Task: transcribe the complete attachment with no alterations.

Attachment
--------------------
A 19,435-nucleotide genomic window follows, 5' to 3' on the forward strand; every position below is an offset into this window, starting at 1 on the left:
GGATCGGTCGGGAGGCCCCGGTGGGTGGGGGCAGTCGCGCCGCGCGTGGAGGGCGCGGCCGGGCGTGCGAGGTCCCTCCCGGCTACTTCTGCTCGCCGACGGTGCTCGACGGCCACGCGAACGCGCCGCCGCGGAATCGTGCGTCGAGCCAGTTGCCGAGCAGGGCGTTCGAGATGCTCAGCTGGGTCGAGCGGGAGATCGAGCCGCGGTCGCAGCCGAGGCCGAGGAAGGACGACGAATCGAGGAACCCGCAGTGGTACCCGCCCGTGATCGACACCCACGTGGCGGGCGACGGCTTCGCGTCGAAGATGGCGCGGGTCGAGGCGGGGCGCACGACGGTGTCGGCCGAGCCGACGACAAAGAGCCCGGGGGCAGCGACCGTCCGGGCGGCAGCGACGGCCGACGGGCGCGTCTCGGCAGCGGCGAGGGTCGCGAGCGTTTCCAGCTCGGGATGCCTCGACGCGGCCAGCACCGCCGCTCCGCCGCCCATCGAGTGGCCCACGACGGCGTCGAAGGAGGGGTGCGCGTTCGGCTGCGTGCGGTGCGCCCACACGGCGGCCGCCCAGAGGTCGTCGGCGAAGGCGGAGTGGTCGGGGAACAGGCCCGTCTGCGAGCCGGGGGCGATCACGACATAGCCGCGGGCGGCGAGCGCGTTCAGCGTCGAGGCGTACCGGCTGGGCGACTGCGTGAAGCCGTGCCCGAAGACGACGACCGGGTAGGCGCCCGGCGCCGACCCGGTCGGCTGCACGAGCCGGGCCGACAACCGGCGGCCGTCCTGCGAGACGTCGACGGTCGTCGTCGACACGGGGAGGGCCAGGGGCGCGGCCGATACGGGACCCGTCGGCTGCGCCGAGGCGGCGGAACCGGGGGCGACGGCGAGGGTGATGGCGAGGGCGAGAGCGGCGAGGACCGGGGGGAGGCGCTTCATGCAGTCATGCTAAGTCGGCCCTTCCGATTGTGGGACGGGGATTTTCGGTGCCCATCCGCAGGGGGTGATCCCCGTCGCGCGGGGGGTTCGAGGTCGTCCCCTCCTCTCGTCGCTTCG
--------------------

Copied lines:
A 19,435-nucleotide genomic window follows, 5' to 3' on the forward strand; every position below is an offset into this window, starting at 1 on the left:
GGATCGGTCGGGAGGCCCCGGTGGGTGGGGGCAGTCGCGCCGCGCGTGGAGGGCGCGGCCGGGCGTGCGAGGTCCCTCCCGGCTACTTCTGCTCGCCGACGGTGCTCGACGGCCACGCGAACGCGCCGCCGCGGAATCGTGCGTCGAGCCAGTTGCCGAGCAGGGCGTTCGAGATGCTCAGCTGGGTCGAGCGGGAGATCGAGCCGCGGTCGCAGCCGAGGCCGAGGAAGGACGACGAATCGAGGAACCCGCAGTGGTACCCGCCCGTGATCGACACCCACGTGGCGGGCGACGGCTTCGCGTCGAAGATGGCGCGGGTCGAGGCGGGGCGCACGACGGTGTCGGCCGAGCCGACGACAAAGAGCCCGGGGGCAGCGACCGTCCGGGCGGCAGCGACGGCCGACGGGCGCGTCTCGGCAGCGGCGAGGGTCGCGAGCGTTTCCAGCTCGGGATGCCTCGACGCGGCCAGCACCGCCGCTCCGCCGCCCATCGAGTGGCCCACGACGGCGTCGAAGGAGGGGTGCGCGTTCGGCTGCGTGCGGTGCGCCCACACGGCGGCCGCCCAGAGGTCGTCGGCGAAGGCGGAGTGGTCGGGGAACAGGCCCGTCTGCGAGCCGGGGGCGATCACGACATAGCCGCGGGCGGCGAGCGCGTTCAGCGTCGAGGCGTACCGGCTGGGCGACTGCGTGAAGCCGTGCCCGAAGACGACGACCGGGTAGGCGCCCGGCGCCGACCCGGTCGGCTGCACGAGCCGGGCCGACAACCGGCGGCCGTCCTGCGAGACGTCGACGGTCGTCGTCGACACGGGGAGGGCCAGGGGCGCGGCCGATACGGGACCCGTCGGCTGCGCCGAGGCGGCGGAACCGGGGGCGACGGCGAGGGTGATGGCGAGGGCGAGAGCGGCGAGGACCGGGGGGAGGCGCTTCATGCAGTCATGCTAAGTCGGCCCTTCCGATTGTGGGACGGGGATTTTCGGTGCCCATCCGCAGGGGGTGATCCCCGTCGCGCGGGGGGTTCGAGGTCGTCCCCTCCTCTCGTCGCTTCG